TMS: And what is especially interesting about that epiphany is that on the surface, she seems to have her whole life worked out when we first meet her. She has the job, the house, the husband, her son.

Winstead: She certainly thinks that. She thinks she has everything under control and she’s so tightly wound that she never takes the time to see that her life isn’t perfect or that there are a lot of things that are about to crack. And she’s forced to notice them and forced to cope with them for the first time, which is a very grown up thing to do, and something none of us want to learn. But at some point, you are going to be faced with the mistakes you made and see the repercussions of those mistakes, and learn to deal with them.

TMS: Alex seems to be actively trying not to be in touch with her emotions, almost as a coping mechanism for the stresses that surround her. Is it hard to play someone who is so shut off from her emotions and still find ways of being expressive in the character?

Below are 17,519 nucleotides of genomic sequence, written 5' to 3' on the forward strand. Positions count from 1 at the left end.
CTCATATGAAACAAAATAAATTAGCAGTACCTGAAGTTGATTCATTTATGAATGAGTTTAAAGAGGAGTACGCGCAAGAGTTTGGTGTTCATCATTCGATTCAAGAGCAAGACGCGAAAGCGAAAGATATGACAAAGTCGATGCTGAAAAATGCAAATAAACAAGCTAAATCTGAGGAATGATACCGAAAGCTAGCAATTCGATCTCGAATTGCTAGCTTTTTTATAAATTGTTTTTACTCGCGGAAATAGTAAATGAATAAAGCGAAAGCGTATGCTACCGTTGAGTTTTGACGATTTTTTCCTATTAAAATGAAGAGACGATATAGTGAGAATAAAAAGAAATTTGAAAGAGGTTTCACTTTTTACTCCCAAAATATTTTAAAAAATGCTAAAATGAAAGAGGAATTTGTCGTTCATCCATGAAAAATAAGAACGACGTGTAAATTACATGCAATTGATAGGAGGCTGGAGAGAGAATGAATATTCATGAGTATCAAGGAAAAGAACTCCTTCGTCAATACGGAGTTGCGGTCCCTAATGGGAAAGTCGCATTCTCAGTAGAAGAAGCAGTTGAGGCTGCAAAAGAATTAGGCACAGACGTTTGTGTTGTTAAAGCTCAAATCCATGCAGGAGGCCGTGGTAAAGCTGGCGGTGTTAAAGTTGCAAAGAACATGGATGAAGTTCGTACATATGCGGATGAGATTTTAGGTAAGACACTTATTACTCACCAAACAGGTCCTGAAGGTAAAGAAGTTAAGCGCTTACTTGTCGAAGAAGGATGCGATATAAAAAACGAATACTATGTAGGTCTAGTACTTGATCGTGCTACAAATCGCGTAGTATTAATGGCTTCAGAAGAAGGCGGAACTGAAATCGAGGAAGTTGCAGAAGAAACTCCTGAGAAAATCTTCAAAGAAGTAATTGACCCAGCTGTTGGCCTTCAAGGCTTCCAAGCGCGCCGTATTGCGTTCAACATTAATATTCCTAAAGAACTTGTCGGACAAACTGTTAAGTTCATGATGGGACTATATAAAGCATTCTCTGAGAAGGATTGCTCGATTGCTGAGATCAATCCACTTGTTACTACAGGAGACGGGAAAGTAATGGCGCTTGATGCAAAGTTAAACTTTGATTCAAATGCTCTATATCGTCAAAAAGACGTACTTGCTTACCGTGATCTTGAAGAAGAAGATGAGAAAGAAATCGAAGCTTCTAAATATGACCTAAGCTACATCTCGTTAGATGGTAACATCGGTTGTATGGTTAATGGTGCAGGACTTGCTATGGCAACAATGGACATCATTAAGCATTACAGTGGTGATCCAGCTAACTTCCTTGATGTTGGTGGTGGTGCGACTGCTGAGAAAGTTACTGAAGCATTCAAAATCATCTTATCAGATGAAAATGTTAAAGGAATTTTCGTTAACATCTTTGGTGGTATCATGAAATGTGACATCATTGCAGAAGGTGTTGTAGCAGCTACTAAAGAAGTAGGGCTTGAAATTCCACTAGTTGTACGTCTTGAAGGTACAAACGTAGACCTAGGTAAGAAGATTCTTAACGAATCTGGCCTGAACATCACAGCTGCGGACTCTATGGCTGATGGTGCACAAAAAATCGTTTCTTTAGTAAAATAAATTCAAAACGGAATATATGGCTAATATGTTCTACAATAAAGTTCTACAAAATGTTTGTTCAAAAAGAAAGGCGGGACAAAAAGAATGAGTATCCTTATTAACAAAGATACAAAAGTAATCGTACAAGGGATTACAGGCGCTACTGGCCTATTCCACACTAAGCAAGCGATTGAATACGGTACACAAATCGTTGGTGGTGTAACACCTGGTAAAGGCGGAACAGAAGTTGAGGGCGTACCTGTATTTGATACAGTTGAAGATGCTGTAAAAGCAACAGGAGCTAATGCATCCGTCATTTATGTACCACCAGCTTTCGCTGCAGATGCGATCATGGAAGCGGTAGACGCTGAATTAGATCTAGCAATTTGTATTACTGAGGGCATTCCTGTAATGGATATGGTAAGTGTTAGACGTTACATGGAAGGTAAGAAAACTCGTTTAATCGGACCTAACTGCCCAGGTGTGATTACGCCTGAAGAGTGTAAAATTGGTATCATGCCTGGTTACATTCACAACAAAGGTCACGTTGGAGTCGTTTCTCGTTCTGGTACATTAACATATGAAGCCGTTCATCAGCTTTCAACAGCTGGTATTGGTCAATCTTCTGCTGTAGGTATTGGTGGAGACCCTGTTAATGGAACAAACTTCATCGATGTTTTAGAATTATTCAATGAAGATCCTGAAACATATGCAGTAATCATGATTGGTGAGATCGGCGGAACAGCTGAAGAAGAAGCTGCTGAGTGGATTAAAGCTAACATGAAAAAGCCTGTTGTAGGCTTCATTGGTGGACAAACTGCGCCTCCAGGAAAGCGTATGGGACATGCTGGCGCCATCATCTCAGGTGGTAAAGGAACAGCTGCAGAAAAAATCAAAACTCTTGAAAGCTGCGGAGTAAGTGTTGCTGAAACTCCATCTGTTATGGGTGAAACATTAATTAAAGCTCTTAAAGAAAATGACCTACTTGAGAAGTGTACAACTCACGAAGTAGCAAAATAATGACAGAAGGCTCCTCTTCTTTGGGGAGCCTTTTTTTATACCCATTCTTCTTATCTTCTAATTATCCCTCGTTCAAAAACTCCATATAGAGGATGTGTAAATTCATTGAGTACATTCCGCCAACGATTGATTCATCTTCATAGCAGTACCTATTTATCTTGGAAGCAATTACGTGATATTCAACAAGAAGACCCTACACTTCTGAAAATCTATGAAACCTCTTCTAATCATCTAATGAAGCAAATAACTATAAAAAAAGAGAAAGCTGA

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Winstead: It was probably the biggest challenge I had in getting into the mind of the character, because other than that, I feel like personality wise, we’re pretty similar and there is a lot of myself I was able to bring to her. But I am, or I like to think I am, a bit more of an open and relaxed person than she is. So I had to tap into that high stressed, type-A personality who isn’t willing to see the problems in her life because she’s too busy trying to make her life perfect. And I certainly know people like that who I could draw from for inspiration. And there are times in my own life when I’m that way. Times when I’m focusing on something so much that even if I know something else is going terribly wrong, I’m not going to acknowledge it because I’m terrified the other stuff will just fall apart. And that has been her mindset for years and years, so it takes a little bit to shake her out of that mold. But it was a great challenge to find the right balance.

TMS: You have great scenes with the little boy who plays your son [Skylar Gaertner]. Did you change your style of acting at all when working with him?